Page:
The combined cost of ad fraud, ad blocking, pirated content and malvertising is costing the US marketing industry $8.2bn (£5.5bn) a year, according to a new study by the Interactive Advertising Bureau, the first to explore the impact of such problems.
The new study estimates that over half this money is lost due to ‘non-human traffic’ – fake advertising impressions generated by bots that lead to advertisers paying out for messaging that never actually reaches real consumers.
The study, carried out by Ernst & Young and MediaLink for the IAB, found that $4.4bn is lost to this kind of ad fraud, with another $169m spent trying to combat click fraud, bot farms and similar fraudulent tools.
Meanwhile, ‘infringed content’, which includes stolen editorial content, video and music piracy, takes another $2.4bn away from the marketing and media industry. While how much of this content would be paid for if not pirated is difficult to estimate, the IAB suggests that advertising around legitimate content would generate another $456m, while the content itself would earn publishers around $2bn.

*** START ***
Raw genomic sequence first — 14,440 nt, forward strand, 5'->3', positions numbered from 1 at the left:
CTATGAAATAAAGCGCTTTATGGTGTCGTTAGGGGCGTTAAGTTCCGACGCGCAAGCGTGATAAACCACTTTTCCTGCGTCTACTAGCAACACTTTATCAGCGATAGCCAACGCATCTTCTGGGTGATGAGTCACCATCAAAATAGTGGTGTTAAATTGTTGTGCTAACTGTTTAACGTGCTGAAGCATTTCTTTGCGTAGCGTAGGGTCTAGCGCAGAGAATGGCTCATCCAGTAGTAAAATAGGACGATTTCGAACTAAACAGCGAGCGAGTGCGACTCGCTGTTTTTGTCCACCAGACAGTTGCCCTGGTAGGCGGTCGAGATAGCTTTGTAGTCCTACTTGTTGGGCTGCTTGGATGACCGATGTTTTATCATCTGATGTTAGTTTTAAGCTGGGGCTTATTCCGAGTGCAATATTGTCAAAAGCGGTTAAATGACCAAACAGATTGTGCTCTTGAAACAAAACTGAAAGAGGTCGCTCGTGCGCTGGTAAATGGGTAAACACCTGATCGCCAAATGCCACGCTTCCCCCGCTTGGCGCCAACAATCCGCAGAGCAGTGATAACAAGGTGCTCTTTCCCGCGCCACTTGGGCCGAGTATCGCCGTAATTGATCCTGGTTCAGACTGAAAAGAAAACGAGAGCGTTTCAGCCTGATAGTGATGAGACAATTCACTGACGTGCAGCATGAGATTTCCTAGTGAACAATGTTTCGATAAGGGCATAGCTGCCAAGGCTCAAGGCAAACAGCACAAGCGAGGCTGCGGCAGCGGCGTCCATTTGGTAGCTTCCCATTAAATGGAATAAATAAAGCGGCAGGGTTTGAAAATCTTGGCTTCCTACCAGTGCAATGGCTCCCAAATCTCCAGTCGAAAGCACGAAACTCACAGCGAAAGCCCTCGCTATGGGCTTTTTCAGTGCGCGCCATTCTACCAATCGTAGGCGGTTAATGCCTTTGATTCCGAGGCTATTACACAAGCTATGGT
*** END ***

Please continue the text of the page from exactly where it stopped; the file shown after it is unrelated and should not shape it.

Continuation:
Around $33m is spent each year combating pirated content, while a further $48m is lost by subscribers to online streaming services like Hulu, Netflix and HBO Go sharing their passwords with non-subscribers.
Finally, around $1.1bn is lost to malvertising, which includes deceptive downloads and hijacked links, and can lead to computers being infected with a variety of malicious software, viruses and spyware, and even lead to further ad fraud as infected machines are used as bots.
That figure also includes $781m lost when consumers adopt ad-blocking software, which the IAB groups with malvertising because it is often instigated due to security and malware concerns. Lost revenue from blacklisting due to malvertising costs around $57m, while the industry fight back against these issues adds another $17m to the total.
Altogether, the incurred costs of advertising fraud makes up 59 per cent of the cost, or $4.8bn, while lost revenue opportunities drain the remaining 41 per cent, or $3.4bn, from the coffers.
“No other report in the market today captures the full range and scope of the illicit activities identified and quantified in this study,” said Sherrill Mane, senior vice president of research, analytics and measurement at the IAB. “Its findings should mobilise the entire ecosystem to rally around collective solutions that will protect businesses and consumers.”
“Fraud is a big business, not a cottage industry, so we applaud the IAB for their unwavering support and dedication to surfacing these dynamic issues to all constituencies within the advertising community,” said Wenda Harris Millard, president and COO of Medialink. “We must remain wholly focused on bringing this conversation to the forefront and developing systematic ways of eradicating this activity, enabling both publishers and marketers alike to thrive in this new age.”